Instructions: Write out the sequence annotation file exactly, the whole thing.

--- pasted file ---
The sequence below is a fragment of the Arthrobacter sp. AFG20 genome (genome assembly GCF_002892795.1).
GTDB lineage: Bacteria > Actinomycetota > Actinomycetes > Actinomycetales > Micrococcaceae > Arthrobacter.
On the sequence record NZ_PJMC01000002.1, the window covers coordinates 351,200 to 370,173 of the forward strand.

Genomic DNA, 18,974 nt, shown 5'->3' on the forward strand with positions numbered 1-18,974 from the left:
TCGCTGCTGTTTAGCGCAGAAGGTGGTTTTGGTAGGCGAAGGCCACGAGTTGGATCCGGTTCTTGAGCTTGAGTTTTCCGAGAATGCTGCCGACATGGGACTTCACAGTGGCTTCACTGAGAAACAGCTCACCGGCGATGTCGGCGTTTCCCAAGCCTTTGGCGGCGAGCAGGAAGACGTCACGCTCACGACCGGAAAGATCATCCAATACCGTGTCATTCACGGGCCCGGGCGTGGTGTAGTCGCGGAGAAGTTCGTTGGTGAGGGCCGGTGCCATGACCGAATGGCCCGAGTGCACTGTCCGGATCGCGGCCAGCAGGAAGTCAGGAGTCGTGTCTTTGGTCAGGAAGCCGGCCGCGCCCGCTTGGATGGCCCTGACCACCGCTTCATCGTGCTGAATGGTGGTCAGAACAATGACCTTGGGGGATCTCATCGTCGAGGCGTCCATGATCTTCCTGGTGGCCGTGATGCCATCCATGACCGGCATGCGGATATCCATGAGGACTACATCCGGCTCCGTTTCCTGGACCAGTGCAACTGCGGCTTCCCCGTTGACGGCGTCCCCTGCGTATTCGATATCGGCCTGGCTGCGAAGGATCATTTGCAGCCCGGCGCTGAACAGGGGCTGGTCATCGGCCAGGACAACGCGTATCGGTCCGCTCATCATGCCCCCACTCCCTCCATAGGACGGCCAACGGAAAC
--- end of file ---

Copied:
The sequence below is a fragment of the Arthrobacter sp. AFG20 genome (genome assembly GCF_002892795.1).
GTDB lineage: Bacteria > Actinomycetota > Actinomycetes > Actinomycetales > Micrococcaceae > Arthrobacter.
On the sequence record NZ_PJMC01000002.1, the window covers coordinates 351,200 to 370,173 of the forward strand.

Genomic DNA, 18,974 nt, shown 5'->3' on the forward strand with positions numbered 1-18,974 from the left:
TCGCTGCTGTTTAGCGCAGAAGGTGGTTTTGGTAGGCGAAGGCCACGAGTTGGATCCGGTTCTTGAGCTTGAGTTTTCCGAGAATGCTGCCGACATGGGACTTCACAGTGGCTTCACTGAGAAACAGCTCACCGGCGATGTCGGCGTTTCCCAAGCCTTTGGCGGCGAGCAGGAAGACGTCACGCTCACGACCGGAAAGATCATCCAATACCGTGTCATTCACGGGCCCGGGCGTGGTGTAGTCGCGGAGAAGTTCGTTGGTGAGGGCCGGTGCCATGACCGAATGGCCCGAGTGCACTGTCCGGATCGCGGCCAGCAGGAAGTCAGGAGTCGTGTCTTTGGTCAGGAAGCCGGCCGCGCCCGCTTGGATGGCCCTGACCACCGCTTCATCGTGCTGAATGGTGGTCAGAACAATGACCTTGGGGGATCTCATCGTCGAGGCGTCCATGATCTTCCTGGTGGCCGTGATGCCATCCATGACCGGCATGCGGATATCCATGAGGACTACATCCGGCTCCGTTTCCTGGACCAGTGCAACTGCGGCTTCCCCGTTGACGGCGTCCCCTGCGTATTCGATATCGGCCTGGCTGCGAAGGATCATTTGCAGCCCGGCGCTGAACAGGGGCTGGTCATCGGCCAGGACAACGCGTATCGGTCCGCTCATCATGCCCCCACTCCCTCCATAGGACGGCCAACGGAAAC